Latter Day Saints -- Illinois -- Nauvoo -- History
Found in 130 Collections and/or Records:
Typewritten autobiography. Greer was born in Dresden, Tennessee, in 1837. After her parents joined the Church of Jesus Christ of Latter-day Saints, she moved with them to Nauvoo, Illinois. She migrated to Utah in 1850 and settled in Bountiful. She later moved to southern Arizona where she lived in Woodruff.
Collection includes handwritten autobiography, patriarchal blessings, poems, and letters created by Johnson. Also included is a transcription of those materials by his great-great granddaughter. Materials date 1893 and 2000.
Photocopies of handwritten letters written from Nauvoo, Illinois. Bennion writes to family members concerning plans of his parents to migrate to the United States from England, the need for a strong family organization, and the economic and social conditions in Nauvoo.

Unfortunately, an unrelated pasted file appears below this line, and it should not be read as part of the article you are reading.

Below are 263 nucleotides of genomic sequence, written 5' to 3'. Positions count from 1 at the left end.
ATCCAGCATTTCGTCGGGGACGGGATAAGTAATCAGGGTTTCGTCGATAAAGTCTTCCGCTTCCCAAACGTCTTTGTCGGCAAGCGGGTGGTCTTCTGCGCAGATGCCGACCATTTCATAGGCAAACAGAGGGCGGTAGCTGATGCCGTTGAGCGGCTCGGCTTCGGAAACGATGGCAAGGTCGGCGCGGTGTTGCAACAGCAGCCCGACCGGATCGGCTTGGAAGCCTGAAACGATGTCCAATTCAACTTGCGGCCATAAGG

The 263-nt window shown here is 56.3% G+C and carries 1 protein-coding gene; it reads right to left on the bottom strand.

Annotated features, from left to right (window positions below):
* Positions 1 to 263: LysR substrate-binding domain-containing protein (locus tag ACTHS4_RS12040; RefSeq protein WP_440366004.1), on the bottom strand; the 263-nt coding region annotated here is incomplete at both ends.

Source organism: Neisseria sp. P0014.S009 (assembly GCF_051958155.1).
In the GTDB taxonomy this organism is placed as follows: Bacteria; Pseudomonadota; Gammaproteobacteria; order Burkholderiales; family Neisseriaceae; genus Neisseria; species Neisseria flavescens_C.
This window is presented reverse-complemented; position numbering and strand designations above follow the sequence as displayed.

Handwritten and signed letter, dated 18 Aug. 1841, composed in New York, and addressed to Joseph Smith, first president of the Mormon Church. Bernhisel writes concerning the purchase of land in Nauvoo, Illinois.
Photocopy of a typescript of an autobiography. Bigler writes about his relationship with the first president of the Mormon Church, Joseph Smith (1805-1844), his life in Nauvoo, Illinois, his migration to Utah, and his life in Nephi, Utah. Bigler served on a mission for the Mormon Church in Ireland and was active in Mormon Church activities in Nephi.
Includes typewritten and handwritten biographies of William Rufus Rogers Stowell. Also included are typed excerpts from the biography and photocopies of an account of Stowell's death handwritten by his grandson, Earl Stowell. William Stowell was a convert to the Mormon Church. He lived in Nauvoo, Illinois, migrated to Utah in 1852, served in the Utah Militia during the Utah Expedition, served on missions for the Mormon Church, and went to Mexico to avoid prosecution for polygamy.
Handwritten letters addressed to Samuel Moore, a Mormon living in Iowa and Nauvoo, Illinois. The items were sent from Missouri and from Louisiana. Bliss writes of family and personal matters. He asks about how the Mormons are doing and expresses a desire to visit Moore in Nauvoo.